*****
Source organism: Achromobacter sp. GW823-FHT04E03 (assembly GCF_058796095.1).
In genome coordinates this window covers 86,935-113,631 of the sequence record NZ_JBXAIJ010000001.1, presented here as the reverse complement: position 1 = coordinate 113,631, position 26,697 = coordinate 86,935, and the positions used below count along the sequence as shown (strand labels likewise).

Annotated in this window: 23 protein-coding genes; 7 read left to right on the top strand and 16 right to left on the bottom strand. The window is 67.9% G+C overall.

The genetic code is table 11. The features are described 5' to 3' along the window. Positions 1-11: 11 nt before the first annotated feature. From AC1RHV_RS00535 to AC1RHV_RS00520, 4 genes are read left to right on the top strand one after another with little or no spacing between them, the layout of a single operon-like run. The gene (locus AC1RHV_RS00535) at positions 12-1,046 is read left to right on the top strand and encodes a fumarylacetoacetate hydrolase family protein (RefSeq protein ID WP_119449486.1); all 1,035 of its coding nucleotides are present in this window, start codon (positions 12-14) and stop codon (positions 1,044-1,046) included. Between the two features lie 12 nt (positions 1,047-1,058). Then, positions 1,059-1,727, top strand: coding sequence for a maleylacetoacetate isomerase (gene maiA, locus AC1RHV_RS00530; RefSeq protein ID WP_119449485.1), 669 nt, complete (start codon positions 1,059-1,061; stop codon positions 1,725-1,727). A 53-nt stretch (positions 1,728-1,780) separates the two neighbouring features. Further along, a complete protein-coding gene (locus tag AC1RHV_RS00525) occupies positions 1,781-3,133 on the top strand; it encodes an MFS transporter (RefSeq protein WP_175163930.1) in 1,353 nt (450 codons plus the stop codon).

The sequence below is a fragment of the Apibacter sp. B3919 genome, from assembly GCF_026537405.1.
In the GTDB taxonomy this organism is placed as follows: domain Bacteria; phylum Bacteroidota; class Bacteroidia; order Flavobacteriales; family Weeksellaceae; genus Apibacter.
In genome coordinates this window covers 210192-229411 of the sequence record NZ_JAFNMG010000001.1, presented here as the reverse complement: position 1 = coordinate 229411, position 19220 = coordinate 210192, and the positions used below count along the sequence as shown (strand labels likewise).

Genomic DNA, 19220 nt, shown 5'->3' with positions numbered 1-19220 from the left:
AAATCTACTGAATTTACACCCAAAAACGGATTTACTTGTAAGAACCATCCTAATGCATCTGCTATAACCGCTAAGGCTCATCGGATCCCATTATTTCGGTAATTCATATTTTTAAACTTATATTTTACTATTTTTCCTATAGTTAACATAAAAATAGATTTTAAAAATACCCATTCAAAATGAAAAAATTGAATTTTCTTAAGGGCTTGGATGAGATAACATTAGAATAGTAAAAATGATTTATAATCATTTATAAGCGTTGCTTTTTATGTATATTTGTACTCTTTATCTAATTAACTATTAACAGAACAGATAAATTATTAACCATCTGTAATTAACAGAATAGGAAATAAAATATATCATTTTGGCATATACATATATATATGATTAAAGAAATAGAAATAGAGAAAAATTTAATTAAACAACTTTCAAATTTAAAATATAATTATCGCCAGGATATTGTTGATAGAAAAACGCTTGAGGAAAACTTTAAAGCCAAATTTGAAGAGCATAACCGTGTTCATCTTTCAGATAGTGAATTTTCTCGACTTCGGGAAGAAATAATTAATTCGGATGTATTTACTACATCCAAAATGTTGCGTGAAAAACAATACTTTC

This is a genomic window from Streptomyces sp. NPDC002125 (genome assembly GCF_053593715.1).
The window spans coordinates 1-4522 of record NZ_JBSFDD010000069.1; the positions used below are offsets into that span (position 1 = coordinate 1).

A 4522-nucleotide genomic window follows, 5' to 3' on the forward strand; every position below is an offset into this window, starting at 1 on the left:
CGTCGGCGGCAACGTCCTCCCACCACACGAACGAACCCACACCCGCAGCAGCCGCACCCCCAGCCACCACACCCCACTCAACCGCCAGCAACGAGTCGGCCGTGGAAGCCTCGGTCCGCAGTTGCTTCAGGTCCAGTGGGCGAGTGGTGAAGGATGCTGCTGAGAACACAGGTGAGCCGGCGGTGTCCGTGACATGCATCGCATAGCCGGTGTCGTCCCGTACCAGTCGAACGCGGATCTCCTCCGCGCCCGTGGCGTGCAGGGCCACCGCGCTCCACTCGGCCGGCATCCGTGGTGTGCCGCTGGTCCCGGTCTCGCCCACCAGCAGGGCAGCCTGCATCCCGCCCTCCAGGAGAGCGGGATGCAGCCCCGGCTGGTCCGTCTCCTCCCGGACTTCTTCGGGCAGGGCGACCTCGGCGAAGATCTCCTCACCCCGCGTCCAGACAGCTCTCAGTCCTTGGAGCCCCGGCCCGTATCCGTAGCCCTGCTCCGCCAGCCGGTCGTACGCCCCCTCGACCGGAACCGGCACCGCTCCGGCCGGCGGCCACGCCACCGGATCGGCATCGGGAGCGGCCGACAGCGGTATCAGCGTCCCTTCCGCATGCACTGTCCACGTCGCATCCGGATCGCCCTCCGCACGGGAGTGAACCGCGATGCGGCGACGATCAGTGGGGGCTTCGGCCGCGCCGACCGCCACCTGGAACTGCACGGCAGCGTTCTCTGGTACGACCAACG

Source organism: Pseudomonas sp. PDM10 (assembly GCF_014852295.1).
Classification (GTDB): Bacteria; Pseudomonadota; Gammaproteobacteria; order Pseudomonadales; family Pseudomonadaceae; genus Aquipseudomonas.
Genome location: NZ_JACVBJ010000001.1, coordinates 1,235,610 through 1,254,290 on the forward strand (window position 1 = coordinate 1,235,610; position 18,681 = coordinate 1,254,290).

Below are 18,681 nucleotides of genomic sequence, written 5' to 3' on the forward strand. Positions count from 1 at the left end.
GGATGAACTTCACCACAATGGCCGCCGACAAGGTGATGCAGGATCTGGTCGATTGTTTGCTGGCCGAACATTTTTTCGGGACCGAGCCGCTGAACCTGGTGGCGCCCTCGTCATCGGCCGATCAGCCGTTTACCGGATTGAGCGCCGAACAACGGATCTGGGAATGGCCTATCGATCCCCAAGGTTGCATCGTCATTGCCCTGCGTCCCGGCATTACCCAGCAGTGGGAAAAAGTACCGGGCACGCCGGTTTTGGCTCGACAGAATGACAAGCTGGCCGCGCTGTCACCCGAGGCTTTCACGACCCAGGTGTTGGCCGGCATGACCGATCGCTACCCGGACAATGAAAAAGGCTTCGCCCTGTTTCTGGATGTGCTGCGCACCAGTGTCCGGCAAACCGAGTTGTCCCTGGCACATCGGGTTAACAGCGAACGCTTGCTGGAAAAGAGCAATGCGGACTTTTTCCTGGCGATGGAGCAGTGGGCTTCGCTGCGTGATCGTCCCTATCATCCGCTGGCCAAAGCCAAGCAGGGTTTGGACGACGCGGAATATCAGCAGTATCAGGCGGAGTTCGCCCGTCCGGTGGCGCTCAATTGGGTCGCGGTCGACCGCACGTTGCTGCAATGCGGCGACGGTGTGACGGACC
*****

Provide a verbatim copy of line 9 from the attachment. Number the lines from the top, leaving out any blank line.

AAATCTACTGAATTTACACCCAAAAACGGATTTACTTGTAAGAACCATCCTAATGCATCTGCTATAACCGCTAAGGCTCATCGGATCCCATTATTTCGGTAATTCATATTTTTAAACTTATATTTTACTATTTTTCCTATAGTTAACATAAAAATAGATTTTAAAAATACCCATTCAAAATGAAAAAATTGAATTTTCTTAAGGGCTTGGATGAGATAACATTAGAATAGTAAAAATGATTTATAATCATTTATAAGCGTTGCTTTTTATGTATATTTGTACTCTTTATCTAATTAACTATTAACAGAACAGATAAATTATTAACCATCTGTAATTAACAGAATAGGAAATAAAATATATCATTTTGGCATATACATATATATATGATTAAAGAAATAGAAATAGAGAAAAATTTAATTAAACAACTTTCAAATTTAAAATATAATTATCGCCAGGATATTGTTGATAGAAAAACGCTTGAGGAAAACTTTAAAGCCAAATTTGAAGAGCATAACCGTGTTCATCTTTCAGATAGTGAATTTTCTCGACTTCGGGAAGAAATAATTAATTCGGATGTATTTACTACATCCAAAATGTTGCGTGAAAAACAATACTTTC